Pollination Wunder Station an amplified habitat installation for wild, solitary nesting bees and wasps.
Aesthetically compelling, immersive and informative, these outdoor works intersect habitat interpretation, bio-art, sound installation and sculpture. They allow the public to safely view and listen to solitary-dwelling, native bees and wasps, pollinators which are quite different than European honey bees.
Above: By Sarah Peebles. Assisted by Rob Cruickshank, electronics; John Kuisma, woodworking; Chris Bennett, pyrography. At The Tree Museum, Gravenhurst, ON, Canada, 2011 (photo: Sarah Peebles).
How to Listen to Bees & Nest Notes (2014): “Sonic Solitaries” cabinet booklet
Bee Booth FAQ 2012: Download here
Bee Booth Education Habitat Monitoring Overview: Download Here
Audio Bee Booth prototype & General Information
Above: Prototype booth at Wychwood Barns with staff from The Stop and previously at The Toronto Zoo. (Photos: Rob Cruickshank and Stephen Humphrey)
The Audio Bee Booth is an amplified nesting cabinet which provides habitat for wild solitary native bees (which are not social insects such as honey bees or bumble bees) while providing an accessible window to the public to enhance our understanding and appreciation of our local pollination ecology. Many species of wild solitary bees and wasps throughout the world nest in vacated beetle bores and other pithy stems such as raspberry bramble, and are critical pollinators. In fact, some 30 percent of the world’s species of bees are wood and twig nesters, and 70 percent dig tunnels in the ground. The booth is a permanent installation which attracts local insects which aggregate over the course of several years between the Spring and Fall months in temperate regions (it is not pre-stocked). It incorporates a weather-resistant observation panel, vibrational sensors (embedded vibrational sensors acting as microphones), custom-built circuitry, and headphone jacks. Combined with reading glasses or magnifying lens, the booth provides an immersive environment in which to observe these pollinators in all stages of their life cycles.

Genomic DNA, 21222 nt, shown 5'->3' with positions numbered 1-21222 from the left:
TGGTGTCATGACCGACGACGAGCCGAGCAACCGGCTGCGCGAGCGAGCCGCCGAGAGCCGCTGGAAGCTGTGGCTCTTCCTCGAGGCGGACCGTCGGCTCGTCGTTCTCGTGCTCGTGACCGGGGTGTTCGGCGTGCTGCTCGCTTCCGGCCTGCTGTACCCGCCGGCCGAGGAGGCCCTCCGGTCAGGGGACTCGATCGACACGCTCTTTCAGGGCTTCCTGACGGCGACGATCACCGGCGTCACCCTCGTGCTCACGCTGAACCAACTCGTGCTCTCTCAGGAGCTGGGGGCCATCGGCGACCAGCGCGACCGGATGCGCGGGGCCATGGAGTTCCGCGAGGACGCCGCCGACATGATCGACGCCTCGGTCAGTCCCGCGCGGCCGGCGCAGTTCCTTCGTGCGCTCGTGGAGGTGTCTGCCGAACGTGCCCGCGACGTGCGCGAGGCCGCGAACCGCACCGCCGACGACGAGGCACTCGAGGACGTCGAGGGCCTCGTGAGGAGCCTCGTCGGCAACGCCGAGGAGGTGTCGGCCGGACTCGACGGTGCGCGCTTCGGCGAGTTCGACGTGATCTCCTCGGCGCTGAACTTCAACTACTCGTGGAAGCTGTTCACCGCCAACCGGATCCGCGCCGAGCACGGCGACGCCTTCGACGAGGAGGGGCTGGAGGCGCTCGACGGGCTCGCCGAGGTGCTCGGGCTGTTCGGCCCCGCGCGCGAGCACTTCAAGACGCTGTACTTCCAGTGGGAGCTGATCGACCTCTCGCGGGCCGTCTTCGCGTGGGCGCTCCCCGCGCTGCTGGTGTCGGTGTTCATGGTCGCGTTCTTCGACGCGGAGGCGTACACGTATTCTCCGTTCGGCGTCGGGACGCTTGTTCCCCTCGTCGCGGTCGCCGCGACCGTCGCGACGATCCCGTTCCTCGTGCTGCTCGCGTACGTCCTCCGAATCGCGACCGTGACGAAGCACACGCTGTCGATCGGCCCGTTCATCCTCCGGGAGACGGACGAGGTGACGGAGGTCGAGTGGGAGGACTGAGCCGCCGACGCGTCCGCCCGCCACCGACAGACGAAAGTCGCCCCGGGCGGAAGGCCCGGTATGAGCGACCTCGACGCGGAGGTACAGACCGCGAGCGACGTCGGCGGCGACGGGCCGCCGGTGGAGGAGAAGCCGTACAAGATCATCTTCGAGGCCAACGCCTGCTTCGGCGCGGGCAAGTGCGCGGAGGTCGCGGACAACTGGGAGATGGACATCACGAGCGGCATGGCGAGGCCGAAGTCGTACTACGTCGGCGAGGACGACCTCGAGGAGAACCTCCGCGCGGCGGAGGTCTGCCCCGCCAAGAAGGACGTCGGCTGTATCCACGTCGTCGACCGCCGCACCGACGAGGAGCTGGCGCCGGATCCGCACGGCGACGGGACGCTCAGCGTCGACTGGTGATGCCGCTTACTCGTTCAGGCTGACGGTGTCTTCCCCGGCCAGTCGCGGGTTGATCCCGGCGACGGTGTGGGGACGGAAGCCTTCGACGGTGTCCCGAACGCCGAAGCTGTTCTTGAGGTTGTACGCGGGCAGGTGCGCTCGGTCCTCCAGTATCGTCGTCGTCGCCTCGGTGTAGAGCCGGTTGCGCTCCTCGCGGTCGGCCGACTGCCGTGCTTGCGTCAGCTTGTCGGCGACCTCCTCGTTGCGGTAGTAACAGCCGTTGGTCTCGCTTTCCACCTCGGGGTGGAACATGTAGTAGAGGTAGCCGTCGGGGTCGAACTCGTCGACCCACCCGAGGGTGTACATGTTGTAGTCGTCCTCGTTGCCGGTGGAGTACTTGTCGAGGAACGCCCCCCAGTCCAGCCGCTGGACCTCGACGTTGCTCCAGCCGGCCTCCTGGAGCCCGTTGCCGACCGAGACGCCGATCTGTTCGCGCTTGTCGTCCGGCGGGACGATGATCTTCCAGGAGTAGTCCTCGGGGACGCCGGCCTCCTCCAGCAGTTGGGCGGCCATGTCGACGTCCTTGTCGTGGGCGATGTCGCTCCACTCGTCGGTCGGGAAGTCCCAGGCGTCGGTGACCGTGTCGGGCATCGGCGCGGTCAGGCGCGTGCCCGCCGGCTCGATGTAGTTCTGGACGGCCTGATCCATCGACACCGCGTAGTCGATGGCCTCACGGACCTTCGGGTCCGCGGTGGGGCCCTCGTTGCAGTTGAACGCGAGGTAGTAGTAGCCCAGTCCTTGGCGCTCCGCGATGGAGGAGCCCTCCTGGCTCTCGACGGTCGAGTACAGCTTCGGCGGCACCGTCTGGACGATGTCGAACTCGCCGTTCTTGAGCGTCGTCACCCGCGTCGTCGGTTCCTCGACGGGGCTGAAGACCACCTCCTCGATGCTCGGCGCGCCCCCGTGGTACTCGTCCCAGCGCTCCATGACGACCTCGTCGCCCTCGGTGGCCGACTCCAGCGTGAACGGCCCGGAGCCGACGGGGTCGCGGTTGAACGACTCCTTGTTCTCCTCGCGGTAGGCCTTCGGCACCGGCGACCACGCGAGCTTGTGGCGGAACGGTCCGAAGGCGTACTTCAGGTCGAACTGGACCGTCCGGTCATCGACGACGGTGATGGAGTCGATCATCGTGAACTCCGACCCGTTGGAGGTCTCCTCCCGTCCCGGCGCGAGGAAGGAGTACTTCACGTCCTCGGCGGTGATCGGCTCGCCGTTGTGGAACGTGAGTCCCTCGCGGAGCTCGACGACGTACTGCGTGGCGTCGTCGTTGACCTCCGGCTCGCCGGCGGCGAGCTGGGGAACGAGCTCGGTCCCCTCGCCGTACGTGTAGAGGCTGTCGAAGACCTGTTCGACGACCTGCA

The booth prototype was generously hosted by the Toronto Zoo Education Branch, Summer 2010 (see related pages re: development). Inquiries about the booth’s performance with zoo campers can be sent to Kelly Bentley via kbentley at torontozoo dot ca. All other inquiries about the booth, including orders for new booths, should be directed to Sarah Peebles [sarahpeebles at gmail dot com].
Concept, research and production by Sarah Peebles; prototype booth fabricated by Patrick Ellard; interior bee nesting audio plank fabricated John Kuisma; electronics by Robert Cruickshank; photos by Stephen Humphrey.
So, what’s inside?
The side of the nesting plank contains leafcutter bee nests made in July by a Megachile relativa (Megachile literally means ‘big jaws’), which saws off oblong leaf pieces with which she constructs her nests. This species of leaf cutter is indigenuos to this region, whereas some leafcutter species originated in Europe or Eurasia (see our Bee Trading Cards #1-4).
Audio Bee Booth prototype in action:
Leaf cutter bee builds a broodcell
Solitary bee (Hoplitis) makes a pollen ball
Another solitary bee – a kind of mason bee, Hoplitis spolias – uses masticated leaves to construct her nest, which she constructed in June. She is one of eight species of Hoplitis, another stem-nesting, summer-flying bee in our area (Eastern Canada); some species range into the sub-arctic regions. Note that this video is silent.
Preening Agapostemon – the sequel
Ground-nesting bees also visit the booth, as do the enemies of bees – cuckoo bees (cleptoparasites). In late-summer male Agapostemon, Toronto’s most glamorous bee, often drop by for a visit.